5. The Sun Also Rises by Ernest Hemingway - It’s not just the doozie of a last line—“Isn’t it pretty to think so?”—that justifies this novel’s inclusion on this list (though the poetic diagnosis of an entire generation in just six words does help), but the entire third section, which so gracefully ties up the novel’s themes of disillusionment and reality, wistfulness and melancholy and “damned tragedy,” as Hemingway calls it. We know how things are going to turn out from the get-go, but it’s not until the end that we remember that fact, and realize how much we cared anyway.

6. Fight Club by Chuck Palahniuk - A real aw-shit-ending, if I ever knew one—and open to interpretation. Either, we’re in the realest part of the real world (a mental institution) or we’re in heaven. And either way, the mind keeps playing, or alternate worlds keep playing, depending, and we can’t really find our footing. “Whose in charge here?” is a great question, but it won’t be answered even if you shout. Palahniuk comes dangerously close to using that very-no-good-bad concept/line, “And then I woke up,” without actually ever needing to use it because he does us one better. He never tells us if we’ve fallen asleep.

7. One Hundred Years of Solitude by Gabriel García Márquez - It’s a tricky business, endings. Sometimes an epigraph can help. Sometimes a hint of happiness. Sometimes, it helps to get rid of all your characters and future generations so that readers are not left wondering, worrying, dealing with closure on their own terms. Cue: hurricane. But this is not the easy way out. This entire novel is self-referential, a meta-text, playing on the ideas of literature and culture and the “New World.” It is the very fact of this book that gives meaning to Macondo, its beginnings, its middle, and, most importantly, its end.

8. Mrs. Dalloway by Virginia Woolf - This ending wins because. Just because. Because of the rhythm of it. Because it’s quiet and poignant and delicate. Because at the end of the day (literally, a Wednesday in June) death is no longer crushing to our Clarissa Dalloway. “Fear no more”—Shakespeare’s line from Cymbeline is repeated—“the heat of the sun.” Because Mrs. Dalloway finally feels “seen.” And because she has everything to do with Virginia who finally found relief from the sun in her way, a different way, and we cannot not think of that and not be bolstered somehow. Because this feels like a bigger ending than the ending of a book. It feels like the ending of a life and a beginning of something else, and it feels all right. Better.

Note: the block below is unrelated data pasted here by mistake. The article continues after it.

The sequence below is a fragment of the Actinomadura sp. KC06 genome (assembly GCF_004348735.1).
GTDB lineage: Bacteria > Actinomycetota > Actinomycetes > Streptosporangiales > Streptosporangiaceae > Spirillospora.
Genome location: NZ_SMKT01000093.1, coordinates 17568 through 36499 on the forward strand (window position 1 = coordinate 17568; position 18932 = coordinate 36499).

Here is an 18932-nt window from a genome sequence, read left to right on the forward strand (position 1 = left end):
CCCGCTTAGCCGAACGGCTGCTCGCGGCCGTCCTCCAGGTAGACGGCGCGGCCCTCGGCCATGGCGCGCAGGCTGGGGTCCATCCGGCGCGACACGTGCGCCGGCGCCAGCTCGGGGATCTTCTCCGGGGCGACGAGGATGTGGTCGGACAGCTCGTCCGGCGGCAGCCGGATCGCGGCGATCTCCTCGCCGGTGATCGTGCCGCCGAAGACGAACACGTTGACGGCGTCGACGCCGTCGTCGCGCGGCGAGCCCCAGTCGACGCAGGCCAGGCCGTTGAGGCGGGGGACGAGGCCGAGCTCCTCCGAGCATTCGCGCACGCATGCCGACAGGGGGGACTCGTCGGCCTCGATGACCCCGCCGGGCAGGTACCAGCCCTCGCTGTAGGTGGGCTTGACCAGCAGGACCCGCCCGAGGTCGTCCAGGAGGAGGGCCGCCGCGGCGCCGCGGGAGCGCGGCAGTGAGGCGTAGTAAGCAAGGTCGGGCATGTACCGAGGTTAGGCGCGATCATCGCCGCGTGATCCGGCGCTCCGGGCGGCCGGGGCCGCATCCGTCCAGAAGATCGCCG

9. A Visit from the Goon Squad by Jennifer Egan - Leaving your readers breathless for the grand finale (the final ten or so pages of a novel) is a feat no matter the circumstances, but especially so when you’ve been yanking those readers around—geographically, chronologically, from one character to the next for the preceding 320 pages. But breathless we are. By denying us the traditional beginning-middle-end format (there are pages and pages of diagrams exactly where a big fat climax might be) Egan leaves an irresistible trail of crumbs rather than putting her reader on a high-speed train to Conclusionville. Where we end up then is very subjective, very personal, very much about a feeling, and the only thing we want to do, the only thing we can do to get our bearings, is look back.

10. Being Dead by Jim Crace - This is the story of a loving couple, dead from the novel’s very first page on a beach. As their bodies decompose, we learn of their courtship, thirty-year marriage, and murder. Their end is at the novel’s beginning—and detailed gruesomely, painstakingly, throughout. There’s nothing more final than death. And yet, as the waves continue to crash, the shells and fragments of mollusks and fish and birds are arranged and rearranged by the surf, the reader can’t help but feel haunted by a sense of eternity. The thing about this ending, what makes it beautiful and unique, is that nothing ends. The most final of finals—death—has come and gone. The end and the ending is really just a point along the great cycle, in the very grand scheme.